Punch Debt In the Face had an interesting post about student loan forgiveness. There seems to be three main camps on this issue.
- Graduated without Debt = You do not support loan forgiveness.
- Graduated with debt within the last 7-10 years = You probably support student loan forgiveness. Due to increasing tuition, this group, on average, graduated with higher student loan amounts than in the past.
- Graduated with debt and paid it off = You are totally against loan forgiveness. After all, if you scrimped and sacrificed to pay off your debt, it’s not fair that other people get it written off.
I’m one of those people who graduated without debt. Much of it had to do with hard work but A LOT had to do with luck and circumstances, too.
Part of me has a hard time supporting any sort of loan forgiveness program. It just isn’t fair to those who worked hard to pay off their debt.
Another part of me feels that predatory lending practices and skyrocketing tuition are also to blame for the huge student loan crisis. For this reason, I’m glad that recent reforms are addressing those issues. Under the current policy, federal student loan borrowers do have a number of income-driven repayment options available. Of course there are eligibility requirements such as income, length of payment and type of job.
Some opponents argue that loan forgiveness programs make it too easy for people to pay back very little of their loan. I have mixed feelings on this one. I feel empathy for people who are burdened by loans and don’t have a lucrative career to show for it. I also believe that there is an unfair loss of opportunity for many lower-income students who cannot afford graduate-level education due to bachelor degree debts. In short, I feel it is important to have loan forgiveness options. However, I would more comfortable if loan forgiveness was based on paying back a certain percentage of the loan (at least 55%) instead of the number of payments unless there are special circumstances like very low income, disability or select occupation (such as teachers, social workers, and others in low-paying fields that are valuable to society).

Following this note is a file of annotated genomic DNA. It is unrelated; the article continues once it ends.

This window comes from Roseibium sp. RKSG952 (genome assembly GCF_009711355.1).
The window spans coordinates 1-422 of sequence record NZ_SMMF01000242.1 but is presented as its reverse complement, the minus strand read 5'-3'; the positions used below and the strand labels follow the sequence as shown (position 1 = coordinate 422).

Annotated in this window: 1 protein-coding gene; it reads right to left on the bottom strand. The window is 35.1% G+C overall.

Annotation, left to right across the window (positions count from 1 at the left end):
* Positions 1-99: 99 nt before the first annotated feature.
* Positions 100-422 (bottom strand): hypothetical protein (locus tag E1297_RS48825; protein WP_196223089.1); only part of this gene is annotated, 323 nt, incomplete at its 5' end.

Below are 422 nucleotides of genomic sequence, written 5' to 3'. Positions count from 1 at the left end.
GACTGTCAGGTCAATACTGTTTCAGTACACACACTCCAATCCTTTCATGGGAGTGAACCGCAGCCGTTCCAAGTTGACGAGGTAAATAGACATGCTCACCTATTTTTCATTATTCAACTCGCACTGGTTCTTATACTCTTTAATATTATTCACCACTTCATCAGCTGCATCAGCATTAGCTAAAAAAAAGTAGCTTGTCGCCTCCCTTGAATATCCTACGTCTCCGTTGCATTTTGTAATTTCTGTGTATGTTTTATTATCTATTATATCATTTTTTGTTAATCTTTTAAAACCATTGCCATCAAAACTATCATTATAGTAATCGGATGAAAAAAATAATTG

Some people also want financial education to be required for students and parents before they sign for loans. I agree that lack of education about the terms of loans is a huge problem and loan-speak should also be simplified. I am not sure that financial education would be enough to stop bad decisions but if this knowledge could make more students take smaller loans, that would still be worth it.
There should also be equal focus, if not more, on the reasons for inflation-busting tuition increases. I don’t know if this is something that the federal government alone can solve this.
Another issue that troubles me is the mixed messages we send to young people. They are encouraged to study a variety of subjects up until high school. Then when it’s time to go to college, it suddenly becomes all about making money (and it shouldn’t be). We all know that philosophy degrees, as an example, do not lead to a lucrative career. Why offer majors in philosophy, literature or the arts if the main purpose of college is to get good jobs? I think colleges should be viewed as more than a pathway to a career. It’s also about teaching critical learning skills which are so important in creating an educated society.
As I said, I did not graduate with debt so I’m no means an expert in this issue. It would be interesting to hear opinions from both sides.